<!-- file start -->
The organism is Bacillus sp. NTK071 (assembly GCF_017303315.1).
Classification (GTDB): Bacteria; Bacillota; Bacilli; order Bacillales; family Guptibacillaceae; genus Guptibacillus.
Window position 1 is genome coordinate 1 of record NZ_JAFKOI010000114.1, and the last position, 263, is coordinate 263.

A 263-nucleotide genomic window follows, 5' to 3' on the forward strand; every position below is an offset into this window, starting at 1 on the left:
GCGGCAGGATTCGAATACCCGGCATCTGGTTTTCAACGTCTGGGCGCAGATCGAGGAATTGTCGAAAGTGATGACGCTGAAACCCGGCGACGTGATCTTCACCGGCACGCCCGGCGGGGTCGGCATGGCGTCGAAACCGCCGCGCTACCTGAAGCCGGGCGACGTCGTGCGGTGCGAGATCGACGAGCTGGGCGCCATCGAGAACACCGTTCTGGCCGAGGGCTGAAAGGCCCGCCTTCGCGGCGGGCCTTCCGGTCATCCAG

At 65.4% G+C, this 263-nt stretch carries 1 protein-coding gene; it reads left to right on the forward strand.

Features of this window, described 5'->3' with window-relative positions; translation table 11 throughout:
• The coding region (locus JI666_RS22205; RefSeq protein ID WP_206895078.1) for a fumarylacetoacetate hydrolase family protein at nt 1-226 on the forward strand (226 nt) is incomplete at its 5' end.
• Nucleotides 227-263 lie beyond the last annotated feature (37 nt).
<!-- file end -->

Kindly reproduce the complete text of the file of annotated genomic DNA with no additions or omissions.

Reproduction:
The organism is Bacillus sp. NTK071 (assembly GCF_017303315.1).
Classification (GTDB): Bacteria; Bacillota; Bacilli; order Bacillales; family Guptibacillaceae; genus Guptibacillus.
Window position 1 is genome coordinate 1 of record NZ_JAFKOI010000114.1, and the last position, 263, is coordinate 263.

A 263-nucleotide genomic window follows, 5' to 3' on the forward strand; every position below is an offset into this window, starting at 1 on the left:
GCGGCAGGATTCGAATACCCGGCATCTGGTTTTCAACGTCTGGGCGCAGATCGAGGAATTGTCGAAAGTGATGACGCTGAAACCCGGCGACGTGATCTTCACCGGCACGCCCGGCGGGGTCGGCATGGCGTCGAAACCGCCGCGCTACCTGAAGCCGGGCGACGTCGTGCGGTGCGAGATCGACGAGCTGGGCGCCATCGAGAACACCGTTCTGGCCGAGGGCTGAAAGGCCCGCCTTCGCGGCGGGCCTTCCGGTCATCCAG

At 65.4% G+C, this 263-nt stretch carries 1 protein-coding gene; it reads left to right on the forward strand.

Features of this window, described 5'->3' with window-relative positions; translation table 11 throughout:
• The coding region (locus JI666_RS22205; RefSeq protein ID WP_206895078.1) for a fumarylacetoacetate hydrolase family protein at nt 1-226 on the forward strand (226 nt) is incomplete at its 5' end.
• Nucleotides 227-263 lie beyond the last annotated feature (37 nt).